You might think the playing strategy for DDB would be identical to Double Bonus (after all, the names are nearly the same). But this isn’t the case. The factor that most affects the strategy is the payoff for the flush (rather than the payoff for the full house and straight). The flush payoff for 9/6 DDB is 6 coins times your bet, whereas it’s 7 coins in Double Bonus. (In fact, the playing strategy for DDB is closer to 9/6 Jacks or Better, because the flushes in the latter game pay 6 coins times your bet.)

The playing strategy for DDB is unique because of the extra value of Aces and kickers. For example, if you play DDB and you have a full house that contains three aces, you’d break up the full house and hold the three aces. Likewise, if you have a hand that contains two pair and one of the pair is aces, you only hold the two aces. You’ll also be going for inside straights more often playing DDB, compared to Jacks or Better.

You’ll find an accurate playing strategy for DDB on the video poker page at, including a list of 39 practice hands to test your playing skills. I’d also recommend that you consider using a video poker software training program on your home computer to practice the strategy—and there’s no shame in bringing a strategy card to the casino, either.



The most important fact to remember about DDB is that it’s a highly volatile game, meaning the bankroll swings are much greater than a less volatile game such as Jacks or Better. Let me repeat this so it sinks in: DDB is very volatile.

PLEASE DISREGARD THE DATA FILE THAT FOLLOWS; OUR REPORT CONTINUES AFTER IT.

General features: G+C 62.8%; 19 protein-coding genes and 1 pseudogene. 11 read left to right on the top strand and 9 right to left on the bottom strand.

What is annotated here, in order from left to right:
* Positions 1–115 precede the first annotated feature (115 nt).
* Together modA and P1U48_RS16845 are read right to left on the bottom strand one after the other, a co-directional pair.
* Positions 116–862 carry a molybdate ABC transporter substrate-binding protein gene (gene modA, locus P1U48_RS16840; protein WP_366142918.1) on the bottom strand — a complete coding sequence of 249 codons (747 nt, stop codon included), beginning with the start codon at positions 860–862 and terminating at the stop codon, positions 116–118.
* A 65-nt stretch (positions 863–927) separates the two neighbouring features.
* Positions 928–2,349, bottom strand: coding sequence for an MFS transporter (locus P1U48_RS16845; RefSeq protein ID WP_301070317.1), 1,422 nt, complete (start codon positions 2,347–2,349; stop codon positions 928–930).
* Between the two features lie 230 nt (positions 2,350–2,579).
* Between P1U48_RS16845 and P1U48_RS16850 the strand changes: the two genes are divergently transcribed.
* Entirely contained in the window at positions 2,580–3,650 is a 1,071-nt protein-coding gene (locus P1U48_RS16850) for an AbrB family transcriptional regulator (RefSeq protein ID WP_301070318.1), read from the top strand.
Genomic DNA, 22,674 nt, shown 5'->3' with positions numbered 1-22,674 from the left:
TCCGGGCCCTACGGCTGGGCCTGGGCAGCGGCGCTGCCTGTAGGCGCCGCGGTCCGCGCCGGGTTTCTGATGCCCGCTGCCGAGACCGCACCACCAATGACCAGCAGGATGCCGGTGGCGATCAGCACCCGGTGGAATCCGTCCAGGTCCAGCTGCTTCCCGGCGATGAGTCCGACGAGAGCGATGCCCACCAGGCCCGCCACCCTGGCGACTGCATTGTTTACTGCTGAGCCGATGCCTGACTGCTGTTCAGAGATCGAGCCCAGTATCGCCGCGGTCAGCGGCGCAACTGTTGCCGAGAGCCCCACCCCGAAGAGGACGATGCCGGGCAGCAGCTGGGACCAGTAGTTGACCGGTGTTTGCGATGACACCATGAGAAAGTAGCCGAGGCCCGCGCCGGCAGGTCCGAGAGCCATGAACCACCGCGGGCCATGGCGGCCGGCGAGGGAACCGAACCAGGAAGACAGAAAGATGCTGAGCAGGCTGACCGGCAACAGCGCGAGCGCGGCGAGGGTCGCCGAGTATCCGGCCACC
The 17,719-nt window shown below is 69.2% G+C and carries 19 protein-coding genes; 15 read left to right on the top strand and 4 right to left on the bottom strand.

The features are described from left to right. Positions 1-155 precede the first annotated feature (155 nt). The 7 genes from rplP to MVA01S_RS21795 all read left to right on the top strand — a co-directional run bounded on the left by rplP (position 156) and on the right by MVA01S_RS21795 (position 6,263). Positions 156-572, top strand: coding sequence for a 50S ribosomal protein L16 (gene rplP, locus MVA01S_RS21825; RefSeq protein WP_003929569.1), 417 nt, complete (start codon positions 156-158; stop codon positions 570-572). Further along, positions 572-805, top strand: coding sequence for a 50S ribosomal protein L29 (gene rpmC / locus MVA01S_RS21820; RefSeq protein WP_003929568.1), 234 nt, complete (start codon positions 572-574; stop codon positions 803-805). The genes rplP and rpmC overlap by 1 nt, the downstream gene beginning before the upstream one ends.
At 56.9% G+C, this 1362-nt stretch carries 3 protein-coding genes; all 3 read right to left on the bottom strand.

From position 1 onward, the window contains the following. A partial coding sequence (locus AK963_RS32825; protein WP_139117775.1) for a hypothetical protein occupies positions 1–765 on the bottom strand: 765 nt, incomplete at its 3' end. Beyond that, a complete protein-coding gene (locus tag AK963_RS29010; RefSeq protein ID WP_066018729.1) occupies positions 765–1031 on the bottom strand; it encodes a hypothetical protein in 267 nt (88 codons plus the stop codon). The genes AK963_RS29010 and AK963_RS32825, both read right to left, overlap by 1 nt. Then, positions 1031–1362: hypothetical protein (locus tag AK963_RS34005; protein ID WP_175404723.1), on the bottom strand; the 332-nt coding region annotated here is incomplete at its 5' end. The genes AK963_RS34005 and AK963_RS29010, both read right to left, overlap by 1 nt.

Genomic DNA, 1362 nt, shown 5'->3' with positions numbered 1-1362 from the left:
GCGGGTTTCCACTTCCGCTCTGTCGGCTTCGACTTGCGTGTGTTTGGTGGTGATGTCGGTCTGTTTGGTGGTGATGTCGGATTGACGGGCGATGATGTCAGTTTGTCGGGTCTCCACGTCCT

The reason the game is more volatile is because those juicy four of a kind jackpot hands containing aces through 4s with a kicker occur infrequently, at the expense of a reduced payoff for the more frequently hit two pair, straight, flush, and full house hands. If you don’t get lucky and get at least one four of a kind hand during a session, your bankroll will head south rather quickly. Because DDB has a high volatility, it also requires a relatively greater bankroll to get you through those long stretches from one jackpot to the next. Heed my advice and be prepared—emotionally, and financially—for the volatility that is inherent in this game.



DDB has these characteristics:

  1. The game offers mini-jackpots for infrequent four of a kind hands with a kicker.
  2. The ER of the common 9/6 DDB is 98.98%. This means most recreational players will lose in the long run playing this game because it’s rare to find casino perks that will increase the overall EV to greater than 100%. If you’re in Las Vegas, play the 10/7 DDB game.
  3. The playing strategy is unique, and you need to learn it before you play (don’t use the Double Bonus strategy even if the names of these games sound almost the same).
  4. The game is very volatile, so expect large swings in your bankroll.

Tamburin’s Tip of the Month

How would you play this hand in DDB?

Most players would hold the three aces along with a kicker because they’re hoping to draw another ace, which would give them four aces and a deuce kicker for a half-royal payoff. However, making that play is a mistake. With DDB, if your hand has three aces and a 2 through 4 kicker, you shouldn’t keep the kicker. The play that has the higher expected value is to hold the three aces and draw two cards.

A Closer Look At Double Double Bonus Poker.